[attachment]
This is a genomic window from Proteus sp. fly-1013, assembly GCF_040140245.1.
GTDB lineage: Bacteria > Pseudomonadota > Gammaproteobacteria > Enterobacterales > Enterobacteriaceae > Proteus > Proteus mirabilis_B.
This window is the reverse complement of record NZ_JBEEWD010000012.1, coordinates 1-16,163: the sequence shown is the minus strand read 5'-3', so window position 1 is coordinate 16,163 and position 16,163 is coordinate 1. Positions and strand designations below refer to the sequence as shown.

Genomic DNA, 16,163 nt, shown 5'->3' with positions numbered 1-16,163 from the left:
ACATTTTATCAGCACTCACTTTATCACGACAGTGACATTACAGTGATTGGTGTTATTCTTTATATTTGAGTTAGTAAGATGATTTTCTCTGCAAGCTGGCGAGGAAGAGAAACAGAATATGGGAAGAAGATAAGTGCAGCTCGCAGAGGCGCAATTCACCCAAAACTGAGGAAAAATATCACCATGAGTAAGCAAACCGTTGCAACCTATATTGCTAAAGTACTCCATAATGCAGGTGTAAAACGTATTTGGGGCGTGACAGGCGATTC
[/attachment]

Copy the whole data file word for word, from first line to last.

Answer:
This is a genomic window from Proteus sp. fly-1013, assembly GCF_040140245.1.
GTDB lineage: Bacteria > Pseudomonadota > Gammaproteobacteria > Enterobacterales > Enterobacteriaceae > Proteus > Proteus mirabilis_B.
This window is the reverse complement of record NZ_JBEEWD010000012.1, coordinates 1-16,163: the sequence shown is the minus strand read 5'-3', so window position 1 is coordinate 16,163 and position 16,163 is coordinate 1. Positions and strand designations below refer to the sequence as shown.

Genomic DNA, 16,163 nt, shown 5'->3' with positions numbered 1-16,163 from the left:
ACATTTTATCAGCACTCACTTTATCACGACAGTGACATTACAGTGATTGGTGTTATTCTTTATATTTGAGTTAGTAAGATGATTTTCTCTGCAAGCTGGCGAGGAAGAGAAACAGAATATGGGAAGAAGATAAGTGCAGCTCGCAGAGGCGCAATTCACCCAAAACTGAGGAAAAATATCACCATGAGTAAGCAAACCGTTGCAACCTATATTGCTAAAGTACTCCATAATGCAGGTGTAAAACGTATTTGGGGCGTGACAGGCGATTC